WASHINGTON -- Sen. Charles Schumer of New York, intensely ambitious and partisan, was uncharacteristically caught off balance. He had worked so amiably on federal judgeships in his state with Alberto Gonzales as White House counsel that the senator effusively endorsed his nomination as attorney general. Now, weeks later, Schumer was not only criticizing Gonzales but opposing his confirmation.
How did a four-year relationship suddenly sour? There was no revelation about Gonzales causing scales to fall from Schumer's eyes. Instead, the inner circle of Senate Democrats determined that the previously non-controversial Mexican-American from Texas would be the prime target of President Bush's second term nominations. Schumer, caught leaning the wrong way on a party matter, recovered and was one of 35 Democrats (out of 41 present) plus one nominal independent who voted last Thursday against Gonzales.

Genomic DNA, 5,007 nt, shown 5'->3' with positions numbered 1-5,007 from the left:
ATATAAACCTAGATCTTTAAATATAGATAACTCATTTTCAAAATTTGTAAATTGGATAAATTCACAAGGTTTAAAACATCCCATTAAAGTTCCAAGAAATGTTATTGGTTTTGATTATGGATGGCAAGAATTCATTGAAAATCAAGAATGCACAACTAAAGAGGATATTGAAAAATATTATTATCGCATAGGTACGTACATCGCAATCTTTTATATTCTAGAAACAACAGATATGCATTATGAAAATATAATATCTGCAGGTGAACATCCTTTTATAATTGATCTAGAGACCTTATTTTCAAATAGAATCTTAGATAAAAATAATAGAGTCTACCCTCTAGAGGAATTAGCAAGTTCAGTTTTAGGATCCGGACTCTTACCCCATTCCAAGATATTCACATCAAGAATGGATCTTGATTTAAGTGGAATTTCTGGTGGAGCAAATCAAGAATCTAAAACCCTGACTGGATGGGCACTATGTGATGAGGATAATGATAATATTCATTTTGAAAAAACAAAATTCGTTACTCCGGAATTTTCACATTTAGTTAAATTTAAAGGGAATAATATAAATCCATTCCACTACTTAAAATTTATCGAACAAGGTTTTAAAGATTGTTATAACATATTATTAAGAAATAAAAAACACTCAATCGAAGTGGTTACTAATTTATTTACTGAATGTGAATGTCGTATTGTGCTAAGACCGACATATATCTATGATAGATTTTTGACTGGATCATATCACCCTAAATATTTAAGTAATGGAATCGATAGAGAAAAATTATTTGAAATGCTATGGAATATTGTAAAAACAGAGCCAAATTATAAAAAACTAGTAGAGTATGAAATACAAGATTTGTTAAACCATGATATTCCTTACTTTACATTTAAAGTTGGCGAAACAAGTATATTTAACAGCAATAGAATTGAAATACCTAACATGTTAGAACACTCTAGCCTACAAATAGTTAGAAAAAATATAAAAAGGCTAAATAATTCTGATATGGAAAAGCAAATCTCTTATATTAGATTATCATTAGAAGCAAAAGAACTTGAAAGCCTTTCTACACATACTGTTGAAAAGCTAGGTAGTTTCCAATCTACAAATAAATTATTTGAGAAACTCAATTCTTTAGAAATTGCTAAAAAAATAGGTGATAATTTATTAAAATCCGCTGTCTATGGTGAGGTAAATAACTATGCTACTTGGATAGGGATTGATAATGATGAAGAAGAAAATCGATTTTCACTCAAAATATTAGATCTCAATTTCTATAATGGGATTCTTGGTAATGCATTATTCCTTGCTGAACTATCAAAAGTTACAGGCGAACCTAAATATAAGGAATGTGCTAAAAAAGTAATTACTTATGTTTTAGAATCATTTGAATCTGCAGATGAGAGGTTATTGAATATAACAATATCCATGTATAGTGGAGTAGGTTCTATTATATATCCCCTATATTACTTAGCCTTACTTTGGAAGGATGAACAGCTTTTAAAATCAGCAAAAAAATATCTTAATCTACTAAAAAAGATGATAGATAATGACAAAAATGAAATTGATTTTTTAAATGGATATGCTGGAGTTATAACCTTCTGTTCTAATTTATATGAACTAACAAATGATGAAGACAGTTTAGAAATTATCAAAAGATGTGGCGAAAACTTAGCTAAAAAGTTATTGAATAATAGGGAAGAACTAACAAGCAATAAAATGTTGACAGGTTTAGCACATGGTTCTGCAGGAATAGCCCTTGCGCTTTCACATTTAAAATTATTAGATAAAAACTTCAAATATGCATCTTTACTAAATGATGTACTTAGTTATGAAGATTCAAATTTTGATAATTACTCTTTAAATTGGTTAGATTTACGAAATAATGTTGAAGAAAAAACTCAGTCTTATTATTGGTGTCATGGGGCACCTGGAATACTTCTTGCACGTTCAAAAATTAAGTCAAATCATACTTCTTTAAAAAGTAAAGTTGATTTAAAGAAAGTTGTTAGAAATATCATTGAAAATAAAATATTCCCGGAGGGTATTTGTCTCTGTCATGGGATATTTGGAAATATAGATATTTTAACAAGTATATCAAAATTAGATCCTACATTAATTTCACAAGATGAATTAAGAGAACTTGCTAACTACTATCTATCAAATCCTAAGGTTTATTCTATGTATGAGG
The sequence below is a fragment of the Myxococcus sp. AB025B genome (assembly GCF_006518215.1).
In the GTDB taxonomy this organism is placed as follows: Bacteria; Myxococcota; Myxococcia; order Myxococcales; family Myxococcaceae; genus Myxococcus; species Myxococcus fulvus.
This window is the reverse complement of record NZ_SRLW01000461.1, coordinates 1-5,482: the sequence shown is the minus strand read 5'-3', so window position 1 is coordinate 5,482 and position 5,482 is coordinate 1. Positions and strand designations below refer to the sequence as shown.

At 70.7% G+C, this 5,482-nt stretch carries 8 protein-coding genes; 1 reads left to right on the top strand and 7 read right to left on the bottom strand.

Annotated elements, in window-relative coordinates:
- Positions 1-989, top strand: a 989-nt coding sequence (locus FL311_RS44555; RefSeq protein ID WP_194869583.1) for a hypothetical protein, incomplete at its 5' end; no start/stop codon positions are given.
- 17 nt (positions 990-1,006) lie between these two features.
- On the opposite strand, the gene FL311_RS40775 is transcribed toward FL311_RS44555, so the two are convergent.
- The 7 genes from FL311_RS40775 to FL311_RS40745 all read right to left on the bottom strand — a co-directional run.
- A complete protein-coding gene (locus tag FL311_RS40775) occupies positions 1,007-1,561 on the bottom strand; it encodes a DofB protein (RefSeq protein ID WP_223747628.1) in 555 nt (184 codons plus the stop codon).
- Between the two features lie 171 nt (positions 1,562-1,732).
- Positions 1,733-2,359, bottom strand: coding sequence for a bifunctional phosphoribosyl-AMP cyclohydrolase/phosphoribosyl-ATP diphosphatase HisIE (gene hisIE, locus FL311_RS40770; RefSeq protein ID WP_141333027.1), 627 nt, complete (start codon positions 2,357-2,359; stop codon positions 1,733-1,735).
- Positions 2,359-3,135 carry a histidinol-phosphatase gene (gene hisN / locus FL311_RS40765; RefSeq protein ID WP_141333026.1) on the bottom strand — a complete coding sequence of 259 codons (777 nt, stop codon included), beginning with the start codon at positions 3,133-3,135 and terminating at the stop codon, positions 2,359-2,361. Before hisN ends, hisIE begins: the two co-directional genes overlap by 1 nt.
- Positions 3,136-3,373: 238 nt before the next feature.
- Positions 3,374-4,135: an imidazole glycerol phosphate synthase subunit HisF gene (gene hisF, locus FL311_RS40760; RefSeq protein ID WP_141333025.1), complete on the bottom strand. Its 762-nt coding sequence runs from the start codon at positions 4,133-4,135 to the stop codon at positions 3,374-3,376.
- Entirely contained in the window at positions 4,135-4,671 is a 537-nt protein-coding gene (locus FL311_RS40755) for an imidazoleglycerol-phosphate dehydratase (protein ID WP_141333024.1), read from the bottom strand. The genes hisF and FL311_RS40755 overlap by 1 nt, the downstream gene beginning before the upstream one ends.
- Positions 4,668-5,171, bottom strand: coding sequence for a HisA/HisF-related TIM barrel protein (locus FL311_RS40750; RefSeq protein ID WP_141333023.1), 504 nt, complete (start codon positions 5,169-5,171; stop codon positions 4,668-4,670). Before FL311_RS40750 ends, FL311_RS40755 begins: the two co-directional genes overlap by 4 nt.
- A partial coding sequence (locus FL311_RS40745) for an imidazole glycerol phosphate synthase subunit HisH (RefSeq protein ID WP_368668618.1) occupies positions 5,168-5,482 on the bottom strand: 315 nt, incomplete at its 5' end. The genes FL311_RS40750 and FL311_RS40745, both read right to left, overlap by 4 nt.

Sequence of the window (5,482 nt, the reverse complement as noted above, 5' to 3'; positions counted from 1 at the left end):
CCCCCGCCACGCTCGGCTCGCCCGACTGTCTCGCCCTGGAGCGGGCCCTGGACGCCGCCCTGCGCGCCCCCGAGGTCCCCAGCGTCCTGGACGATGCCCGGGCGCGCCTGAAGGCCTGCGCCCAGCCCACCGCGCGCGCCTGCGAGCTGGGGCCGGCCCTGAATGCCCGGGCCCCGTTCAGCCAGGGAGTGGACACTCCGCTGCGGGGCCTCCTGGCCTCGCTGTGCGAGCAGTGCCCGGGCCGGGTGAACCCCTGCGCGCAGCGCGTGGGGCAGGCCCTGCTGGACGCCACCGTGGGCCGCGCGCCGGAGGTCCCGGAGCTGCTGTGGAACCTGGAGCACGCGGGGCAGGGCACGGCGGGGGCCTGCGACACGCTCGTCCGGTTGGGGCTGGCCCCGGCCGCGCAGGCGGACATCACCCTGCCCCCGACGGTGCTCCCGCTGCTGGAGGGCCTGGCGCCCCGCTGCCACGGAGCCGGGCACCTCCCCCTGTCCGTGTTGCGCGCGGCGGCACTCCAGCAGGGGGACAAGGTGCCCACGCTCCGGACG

This is confirmation politics, an especially noxious form of partisanship emerging during the current Bush presidency. Unlike the parallel Democratic campaign to block confirmation of conservative judges, there is no effort to prevent non-judicial nominees from taking office. Rather, it spotlights negative Bush issues -- prisoner abuse for Gonzales -- by attacking the failed policy's supposed architect.
The Democrats' course was tipped off Jan. 19 by Sen. Joseph Biden during Senate Foreign Relations Committee hearings on Condoleezza Rice's nomination as secretary of state. Biden, the committee's ranking Democrat, told Rice he would vote for her with "frustration" and "reservation" because "I believe strongly the president is entitled to his Cabinet." Yet, a week later, he opposed Gonzales in committee.
Actually, Biden has a long record of opposing Republican non-judicial nominees. In the elder George Bush's administration, he voted against John Tower for secretary of defense and Robert Gates for CIA director, as well as several lesser nominees.
Biden's propensity to vote no increased during the second Bush's administration as Senate Democrats, in the minority, used the confirmation process to underline issues. Far from giving the new president the benefit of the doubt, Biden in 2001 voted against John Ashcroft for attorney general, Gale Norton for secretary of the interior, Theodore Olson for solicitor general and John Bolton for under secretary of state.